- Tower Hamlets
One of Tower Hamlets’ most respected and illustrious junior football clubs, Senrab FC, is preparing to move out of the area after being turned down for council funding.
The club are known throughout the borough for helping produce international players like Jermain Defoe, John Terry and Ledley King. The team was formed in Poplar in 1961 and now trains at Bartlett Park, playing their home matches at Wanstead Flats, Redbridge, but are now considering severing all ties with the borough.
A representative from Tower Hamlets Council has said that they would be prepared to have a discussion with the club’s representatives who have “had enough”.
Former Senrab player, England international and current Queens Park Rangers’ striker Bobby Zamora told Eastlondonlines: “I have very fond memories of playing for Senrab. To hear that they are moving out of the area is not pleasant.
“I am disappointed [the club feel they have to move]. The club have brought on so many players. To take that away from such a club is upsetting. A lot of players in the English Premier League are from working class backgrounds and obviously some will still come through but we should be doing more to help kids.”
Zamora was reacting to news that Senrab club secretary Tony Carroll has said the club will have to move out of Tower Hamlets completely, with the borough of Newham their next destination.
“We have had enough” Carroll told Eastlondonlines. “We get nil – absolutely nothing from Tower Hamlets Council. We are the biggest team in a borough with 24 teams ranging from ages five upwards, but if we do not leave we will not just fade: we will die.”
Senrab have been training at Bartlett Park in Tower Hamlets, but have had to switch to facilities at Victoria Park in Hackney when Bartlett Park has been unavailable. Several teams from the Inner London Football League, The London City Airport League and the Tower Hamlets Community College vie to use Tower Hamlets’ limited facilities and Senrab have been forced to look at paying to use facilities in areas like Canary Wharf, spending up to £60 to hire pitches for a few hours so as to provide for their many teams.
The club had hoped to win a grant from one of the Council’s funding streams, the Tower Hamlets Sports Council, after entering the Mayor’s Cup, a borough-wide football tournament for junior clubs. Each team participating was encouraged to apply for a grant of up to £500 per team, with the Council stating that the sponsors of the event later formed a body with organisers which then selected 20 teams who they deemed deserving of additional funding in the form of a grant from the Sports Council.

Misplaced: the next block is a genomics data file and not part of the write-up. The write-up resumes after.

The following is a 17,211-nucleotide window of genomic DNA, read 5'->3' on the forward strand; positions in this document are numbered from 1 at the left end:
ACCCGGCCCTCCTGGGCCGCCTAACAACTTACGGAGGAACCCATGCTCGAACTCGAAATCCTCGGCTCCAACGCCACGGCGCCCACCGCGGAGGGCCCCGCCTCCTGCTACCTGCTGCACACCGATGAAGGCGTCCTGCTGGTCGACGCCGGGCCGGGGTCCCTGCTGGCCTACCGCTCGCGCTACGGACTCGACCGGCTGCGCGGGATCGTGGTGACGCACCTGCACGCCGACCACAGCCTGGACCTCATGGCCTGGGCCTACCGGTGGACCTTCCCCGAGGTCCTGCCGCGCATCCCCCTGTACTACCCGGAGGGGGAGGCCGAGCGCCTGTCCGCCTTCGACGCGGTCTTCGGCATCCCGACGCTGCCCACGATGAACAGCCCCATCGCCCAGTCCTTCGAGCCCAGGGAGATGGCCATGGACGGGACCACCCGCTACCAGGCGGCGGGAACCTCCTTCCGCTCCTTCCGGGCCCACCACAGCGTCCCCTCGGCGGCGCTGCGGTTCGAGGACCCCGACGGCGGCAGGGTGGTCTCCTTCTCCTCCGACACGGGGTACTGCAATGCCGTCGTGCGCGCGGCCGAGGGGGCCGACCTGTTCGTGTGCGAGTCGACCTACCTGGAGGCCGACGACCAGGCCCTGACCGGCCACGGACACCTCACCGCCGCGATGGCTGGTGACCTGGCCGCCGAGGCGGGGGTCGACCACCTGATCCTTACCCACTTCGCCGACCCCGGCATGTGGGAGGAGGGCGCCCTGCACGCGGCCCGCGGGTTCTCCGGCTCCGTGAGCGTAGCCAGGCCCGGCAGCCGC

Tower Hamlets Council declined to state which sponsors made up the body.
Senrab were not awarded any additional funding, and with them struggling to find facilities to accomodate their high number of members coupled with the council’s limited number of pitches being fought over by so many clubs in different leagues the famous club have been forced to look outside of the borough. They have also asked to be removed from any Sports Council listing of clubs in the borough as they feel the branch of the Tower Hamlets council can offer no benefit to them through their forums and initiatives.
Carroll said: “We entered the borough’s Mayor’s Cup and supported it in a big way. We had teams at every age level and were assured of one of the grants awarded to certain teams. Then we got a letter telling us there were ‘20 more worthy causes.’ I am spitting nails. We have bestowed so much prestige on the borough with the players we have produced, and we keep over 200 kids from the borough off the street. They should be bending over backwards help us. Instead we are forced onto an open market.”
Other clubs in the area know of Carroll’s issues with the Sports Council and the allocation of funding and facilities to other clubs. For the secretary of the borough’s second largest club, Westward Boys, it is something that can be talked through.
Adwale Adeyomi, secretary of Westward Boys, said: “Senrab are the biggest club. We both should have got money, Senrab particularly as they are the most deserving, but the council make the decision.We know it is a waste of time applying. The smallest clubs tend to get money.
“However, Tony needs to meet them at the halfway line. The club is definitely entitled but they need to see why they did not get it. We tried to see why we did not get any money. Tower Hamlets need to be
clearer in their explanation of why funding went to smaller clubs.”
ELL informed Tower Hamlets Council of Senrab’s intentions to seek a new home, and a spokesperson for Tower Hamlets Council said: “Although the council does not directly fund any football clubs, we value the commitment of local sports clubs and organisations and signpost them to funding streams such as Tower Hamlets Sports Council and community grants where possible.
“The Mayor’s Cup Community Grant application process took place after the tournament held in April 2012. Sports clubs and community organisations were able to apply for 20 grants of 500 pounds each. The grant application process was widely advertised and Senrab FC applied via an open and transparent entry process but was unsuccessful. No grant was specifically promised to Senrab FC.
“The demand for football in the borough is very high and the council has a limited number of pitches which are available to community organisations.”
For Zamora, he hopes that a dialogue on the funding of youth football can be opened up. “The affects of the club moving will be obvious: the kids may not be able to get the coaching they deserve and obviously someone, at some stage, will have to have a look at it and turn things around.”